Habeas Corpus

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Habeas Corpus: Case studies

INTRODUCTION

The right of personal liberty is guaranteed by Article 21 which says, ‘no person shall be deprived of his life or personal liberty except according to procedure established by law.’ The writ of habeas corpus has nonetheless long been celebrated as the most efficient safeguard of the right to personal liberty. The jurist Albert Venn Dicey wrote that the British Habeas Corpus Acts "declare no principle and define no rights, but they are for practical purposes worth a hundred constitutional articles guaranteeing individual liberty".[1]

WRIT OF HABEAS CORPUS

Since general declarations regarding fundamental rights had not much value unless there existed the will and the means to enforce them, the constituent assembly showed the will and provided the means to enforce the fundamental rights conferred by Part III of the Constitution.[2] Article 13 (1) made all existing laws pro tanto void if they were inconsistent with fundamental rights and Article 13(2) made all laws enacted by the state pro tanto void if they took away or abridged fundamental rights.

Articles 32 and 226 confer on the Supreme Court and the High Courts powers to issue appropriate writs for the enforcement of fundamental rights and for any other purpose. These provide effective and speedy remedies for asserting fundamental rights against laws which violate them. Speaking on Article 32 (draft Art. 25) in the Constituent Assembly, Dr. Ambedkar described the Article as the very soul of the constitution because it provided effective remedies against violation of fundamental rights as no legislature could take away these remedies.[3]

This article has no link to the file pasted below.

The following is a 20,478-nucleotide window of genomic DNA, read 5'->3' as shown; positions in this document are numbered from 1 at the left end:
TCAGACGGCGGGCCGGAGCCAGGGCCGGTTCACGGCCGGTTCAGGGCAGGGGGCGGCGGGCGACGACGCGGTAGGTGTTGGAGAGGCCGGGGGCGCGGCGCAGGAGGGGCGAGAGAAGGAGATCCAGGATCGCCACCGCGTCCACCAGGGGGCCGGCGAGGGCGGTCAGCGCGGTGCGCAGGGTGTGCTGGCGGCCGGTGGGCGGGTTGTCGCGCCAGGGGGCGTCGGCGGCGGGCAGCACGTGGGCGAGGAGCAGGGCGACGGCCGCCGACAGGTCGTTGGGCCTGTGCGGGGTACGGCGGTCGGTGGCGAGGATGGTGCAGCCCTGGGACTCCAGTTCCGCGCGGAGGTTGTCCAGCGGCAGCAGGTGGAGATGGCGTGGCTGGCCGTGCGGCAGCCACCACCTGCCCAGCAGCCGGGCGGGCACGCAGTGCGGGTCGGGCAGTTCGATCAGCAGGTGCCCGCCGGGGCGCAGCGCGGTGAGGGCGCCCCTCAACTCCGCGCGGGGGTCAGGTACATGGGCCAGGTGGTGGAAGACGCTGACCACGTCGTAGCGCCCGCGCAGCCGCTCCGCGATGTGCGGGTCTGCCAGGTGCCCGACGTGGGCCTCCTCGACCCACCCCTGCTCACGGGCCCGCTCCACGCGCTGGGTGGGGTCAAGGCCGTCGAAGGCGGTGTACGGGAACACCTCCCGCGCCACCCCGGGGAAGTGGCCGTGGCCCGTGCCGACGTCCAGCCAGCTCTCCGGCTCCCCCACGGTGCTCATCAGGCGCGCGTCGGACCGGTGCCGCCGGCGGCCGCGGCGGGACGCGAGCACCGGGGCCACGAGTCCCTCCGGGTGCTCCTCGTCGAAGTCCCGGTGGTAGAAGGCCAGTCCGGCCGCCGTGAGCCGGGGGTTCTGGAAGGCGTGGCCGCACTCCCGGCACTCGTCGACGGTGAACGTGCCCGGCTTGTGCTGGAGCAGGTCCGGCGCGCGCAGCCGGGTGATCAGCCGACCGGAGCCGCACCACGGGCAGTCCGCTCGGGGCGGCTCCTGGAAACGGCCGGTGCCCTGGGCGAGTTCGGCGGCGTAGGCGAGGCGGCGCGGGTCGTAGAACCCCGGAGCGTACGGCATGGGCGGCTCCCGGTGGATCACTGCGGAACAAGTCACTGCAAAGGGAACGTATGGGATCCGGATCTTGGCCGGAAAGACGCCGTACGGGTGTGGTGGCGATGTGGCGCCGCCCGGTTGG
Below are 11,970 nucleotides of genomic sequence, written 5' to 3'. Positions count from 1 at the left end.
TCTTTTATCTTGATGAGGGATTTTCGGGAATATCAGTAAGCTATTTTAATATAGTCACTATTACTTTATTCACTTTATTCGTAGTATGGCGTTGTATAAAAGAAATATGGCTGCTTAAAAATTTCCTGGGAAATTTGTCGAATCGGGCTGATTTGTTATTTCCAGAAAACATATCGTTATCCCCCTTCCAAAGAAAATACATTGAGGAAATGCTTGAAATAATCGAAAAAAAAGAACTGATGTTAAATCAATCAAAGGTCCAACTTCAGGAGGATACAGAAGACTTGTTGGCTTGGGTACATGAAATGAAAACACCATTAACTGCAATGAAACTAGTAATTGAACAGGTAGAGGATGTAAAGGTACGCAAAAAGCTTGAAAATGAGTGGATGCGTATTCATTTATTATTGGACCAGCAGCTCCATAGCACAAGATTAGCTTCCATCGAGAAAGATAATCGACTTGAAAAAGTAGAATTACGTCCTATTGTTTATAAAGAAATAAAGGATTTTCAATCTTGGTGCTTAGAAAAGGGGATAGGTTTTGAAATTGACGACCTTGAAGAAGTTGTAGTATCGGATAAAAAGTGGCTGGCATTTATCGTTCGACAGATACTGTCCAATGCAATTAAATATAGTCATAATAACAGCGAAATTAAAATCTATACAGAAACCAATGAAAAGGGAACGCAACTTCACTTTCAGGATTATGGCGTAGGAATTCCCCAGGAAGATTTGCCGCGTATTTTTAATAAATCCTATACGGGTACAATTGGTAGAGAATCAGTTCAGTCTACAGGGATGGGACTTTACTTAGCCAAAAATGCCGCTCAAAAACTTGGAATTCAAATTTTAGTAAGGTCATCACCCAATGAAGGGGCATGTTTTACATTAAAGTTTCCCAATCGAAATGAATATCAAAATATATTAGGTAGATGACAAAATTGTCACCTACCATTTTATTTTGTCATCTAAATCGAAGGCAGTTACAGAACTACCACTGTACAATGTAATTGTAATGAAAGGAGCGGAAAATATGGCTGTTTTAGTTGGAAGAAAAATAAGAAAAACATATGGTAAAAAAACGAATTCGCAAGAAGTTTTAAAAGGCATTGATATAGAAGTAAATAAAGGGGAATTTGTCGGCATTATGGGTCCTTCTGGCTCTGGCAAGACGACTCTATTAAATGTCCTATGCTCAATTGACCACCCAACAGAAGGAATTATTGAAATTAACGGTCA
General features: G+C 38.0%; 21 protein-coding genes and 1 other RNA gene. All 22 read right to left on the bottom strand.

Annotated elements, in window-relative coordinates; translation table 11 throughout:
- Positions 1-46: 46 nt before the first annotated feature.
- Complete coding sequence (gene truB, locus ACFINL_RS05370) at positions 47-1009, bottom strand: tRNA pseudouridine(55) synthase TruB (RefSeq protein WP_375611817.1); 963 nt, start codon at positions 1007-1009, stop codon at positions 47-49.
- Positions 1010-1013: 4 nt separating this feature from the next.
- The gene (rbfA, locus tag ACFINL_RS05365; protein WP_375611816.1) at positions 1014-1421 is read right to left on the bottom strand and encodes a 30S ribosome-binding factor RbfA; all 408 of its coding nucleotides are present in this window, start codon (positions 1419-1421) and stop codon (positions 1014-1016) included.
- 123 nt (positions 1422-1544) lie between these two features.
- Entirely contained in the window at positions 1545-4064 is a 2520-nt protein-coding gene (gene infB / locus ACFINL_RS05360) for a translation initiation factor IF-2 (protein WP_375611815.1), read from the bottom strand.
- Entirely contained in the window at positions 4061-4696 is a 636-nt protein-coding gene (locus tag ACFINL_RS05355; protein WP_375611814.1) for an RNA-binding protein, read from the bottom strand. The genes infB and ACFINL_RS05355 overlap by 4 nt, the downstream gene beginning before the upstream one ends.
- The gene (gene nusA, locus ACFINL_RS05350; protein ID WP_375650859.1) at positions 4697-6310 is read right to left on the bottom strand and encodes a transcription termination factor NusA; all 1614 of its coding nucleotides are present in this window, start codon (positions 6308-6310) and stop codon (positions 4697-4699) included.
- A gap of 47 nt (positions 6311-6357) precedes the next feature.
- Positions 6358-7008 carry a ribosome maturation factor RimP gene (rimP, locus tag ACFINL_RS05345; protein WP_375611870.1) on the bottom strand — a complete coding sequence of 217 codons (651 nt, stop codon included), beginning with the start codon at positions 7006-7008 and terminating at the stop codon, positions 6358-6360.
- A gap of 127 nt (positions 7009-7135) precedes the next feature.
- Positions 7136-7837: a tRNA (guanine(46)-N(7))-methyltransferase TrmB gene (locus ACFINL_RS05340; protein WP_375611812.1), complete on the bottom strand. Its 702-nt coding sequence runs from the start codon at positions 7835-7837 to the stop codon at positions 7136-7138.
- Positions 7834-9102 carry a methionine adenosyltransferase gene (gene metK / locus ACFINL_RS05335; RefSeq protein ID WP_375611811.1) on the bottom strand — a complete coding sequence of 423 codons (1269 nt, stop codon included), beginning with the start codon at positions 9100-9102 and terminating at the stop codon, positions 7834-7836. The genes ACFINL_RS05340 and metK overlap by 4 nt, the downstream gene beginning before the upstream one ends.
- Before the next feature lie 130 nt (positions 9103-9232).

Historical Account of Habeas Corpus

1 English Common Law

Few pages in English history are more inspiring than those relating to the writ of habeas corpus, for they show the determination of the people to secure personal liberty by a speedy and effective legal remedy. In his Judicial Review of Administrative Action, Prof. de Smith has given an admirable and scholarly account of prerogative writs in England. He classified writs into two broad classes, writs of rights or course and prerogative writs which were not writs of course because proper cause had be shown to the satisfaction of the court why they should issue[4]. The writ of habeas corpus was a writ of right which issued ex debilo justitiae when the applicant satisfied the court that his detention was illegal[5]. However, the writ faced the most formidable difficulty from the Crown’s attempt to defeat the writ altogether by maintaining that the special command of the King was per se sufficient to justify the commitment and detention of the subject[6]. In 1628, the Petition of Right[7] declared that this was not the law and further the Habeas corpus Act 1640 affirmed this position and gave to any person restrained of his liberty or suffering imprisonment by the command of the King or his Privy Council, the right to the immediate issue of a writ of habeas corpus[8]. Referring to the writ of habeas corpus as ‘the most celebrated writ in the English Law”, Blackstone cites the first recorded usage of habeas corpus ad subjiciendum in 1305, during the reign of King Edward I.[9]

2 Indian Law

The broad principles governing writ of habeas corpus were same as applied in England. Citing approval of Lord Herschell’s observations in Barnardo v. Ford: Gossage’s Case[10] that the writ of habeas corpus is remedial and not punitive, the Federal Court in Basanta Chandra Ghose v. R.[11], had repelled the applicant’s contention that once a writ of habeas corpus was issued against an order of detention, the court must determine whether that order was valid. Section 491 of Cr.P.C. embodies the principle of English Law that habeas corpus is available against illegal detention by a public authority or by a private person. In Smt. Vidya Varma v. Dr. Shiv Narayan Varma[12], the Supreme Court held that a petition...
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